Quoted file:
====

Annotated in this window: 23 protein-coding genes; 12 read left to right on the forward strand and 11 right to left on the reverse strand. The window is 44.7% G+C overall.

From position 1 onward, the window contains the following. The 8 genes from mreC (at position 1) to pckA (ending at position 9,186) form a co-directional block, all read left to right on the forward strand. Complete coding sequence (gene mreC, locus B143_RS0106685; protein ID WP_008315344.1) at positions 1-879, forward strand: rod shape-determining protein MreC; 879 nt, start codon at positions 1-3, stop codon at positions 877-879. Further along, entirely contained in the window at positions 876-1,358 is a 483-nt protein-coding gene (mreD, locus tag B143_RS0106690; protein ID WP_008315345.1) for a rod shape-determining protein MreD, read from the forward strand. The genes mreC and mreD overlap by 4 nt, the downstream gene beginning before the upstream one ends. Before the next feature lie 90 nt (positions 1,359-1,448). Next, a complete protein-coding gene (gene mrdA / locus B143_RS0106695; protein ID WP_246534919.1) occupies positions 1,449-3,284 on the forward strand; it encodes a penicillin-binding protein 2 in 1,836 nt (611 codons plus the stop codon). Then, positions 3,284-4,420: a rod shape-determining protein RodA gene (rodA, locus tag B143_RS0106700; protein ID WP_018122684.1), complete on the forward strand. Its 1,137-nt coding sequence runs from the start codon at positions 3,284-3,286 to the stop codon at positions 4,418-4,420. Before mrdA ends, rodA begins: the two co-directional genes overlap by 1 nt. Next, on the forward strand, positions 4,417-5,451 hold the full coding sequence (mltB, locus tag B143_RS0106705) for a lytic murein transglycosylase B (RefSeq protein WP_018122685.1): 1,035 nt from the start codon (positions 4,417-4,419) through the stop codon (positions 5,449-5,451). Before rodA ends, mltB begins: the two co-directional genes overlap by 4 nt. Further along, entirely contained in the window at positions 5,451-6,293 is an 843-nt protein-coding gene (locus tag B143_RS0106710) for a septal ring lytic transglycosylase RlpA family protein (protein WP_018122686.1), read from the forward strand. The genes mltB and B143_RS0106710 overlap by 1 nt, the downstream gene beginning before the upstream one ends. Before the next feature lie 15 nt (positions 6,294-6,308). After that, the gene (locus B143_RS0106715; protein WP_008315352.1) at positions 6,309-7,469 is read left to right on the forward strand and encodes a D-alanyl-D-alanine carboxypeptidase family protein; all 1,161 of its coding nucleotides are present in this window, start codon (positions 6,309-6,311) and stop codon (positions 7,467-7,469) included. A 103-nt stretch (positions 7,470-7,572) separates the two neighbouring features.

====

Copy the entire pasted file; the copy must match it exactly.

Annotated in this window: 23 protein-coding genes; 12 read left to right on the forward strand and 11 right to left on the reverse strand. The window is 44.7% G+C overall.

From position 1 onward, the window contains the following. The 8 genes from mreC (at position 1) to pckA (ending at position 9,186) form a co-directional block, all read left to right on the forward strand. Complete coding sequence (gene mreC, locus B143_RS0106685; protein ID WP_008315344.1) at positions 1-879, forward strand: rod shape-determining protein MreC; 879 nt, start codon at positions 1-3, stop codon at positions 877-879. Further along, entirely contained in the window at positions 876-1,358 is a 483-nt protein-coding gene (mreD, locus tag B143_RS0106690; protein ID WP_008315345.1) for a rod shape-determining protein MreD, read from the forward strand. The genes mreC and mreD overlap by 4 nt, the downstream gene beginning before the upstream one ends. Before the next feature lie 90 nt (positions 1,359-1,448). Next, a complete protein-coding gene (gene mrdA / locus B143_RS0106695; protein ID WP_246534919.1) occupies positions 1,449-3,284 on the forward strand; it encodes a penicillin-binding protein 2 in 1,836 nt (611 codons plus the stop codon). Then, positions 3,284-4,420: a rod shape-determining protein RodA gene (rodA, locus tag B143_RS0106700; protein ID WP_018122684.1), complete on the forward strand. Its 1,137-nt coding sequence runs from the start codon at positions 3,284-3,286 to the stop codon at positions 4,418-4,420. Before mrdA ends, rodA begins: the two co-directional genes overlap by 1 nt. Next, on the forward strand, positions 4,417-5,451 hold the full coding sequence (mltB, locus tag B143_RS0106705) for a lytic murein transglycosylase B (RefSeq protein WP_018122685.1): 1,035 nt from the start codon (positions 4,417-4,419) through the stop codon (positions 5,449-5,451). Before rodA ends, mltB begins: the two co-directional genes overlap by 4 nt. Further along, entirely contained in the window at positions 5,451-6,293 is an 843-nt protein-coding gene (locus tag B143_RS0106710) for a septal ring lytic transglycosylase RlpA family protein (protein WP_018122686.1), read from the forward strand. The genes mltB and B143_RS0106710 overlap by 1 nt, the downstream gene beginning before the upstream one ends. Before the next feature lie 15 nt (positions 6,294-6,308). After that, the gene (locus B143_RS0106715; protein WP_008315352.1) at positions 6,309-7,469 is read left to right on the forward strand and encodes a D-alanyl-D-alanine carboxypeptidase family protein; all 1,161 of its coding nucleotides are present in this window, start codon (positions 6,309-6,311) and stop codon (positions 7,467-7,469) included. A 103-nt stretch (positions 7,470-7,572) separates the two neighbouring features.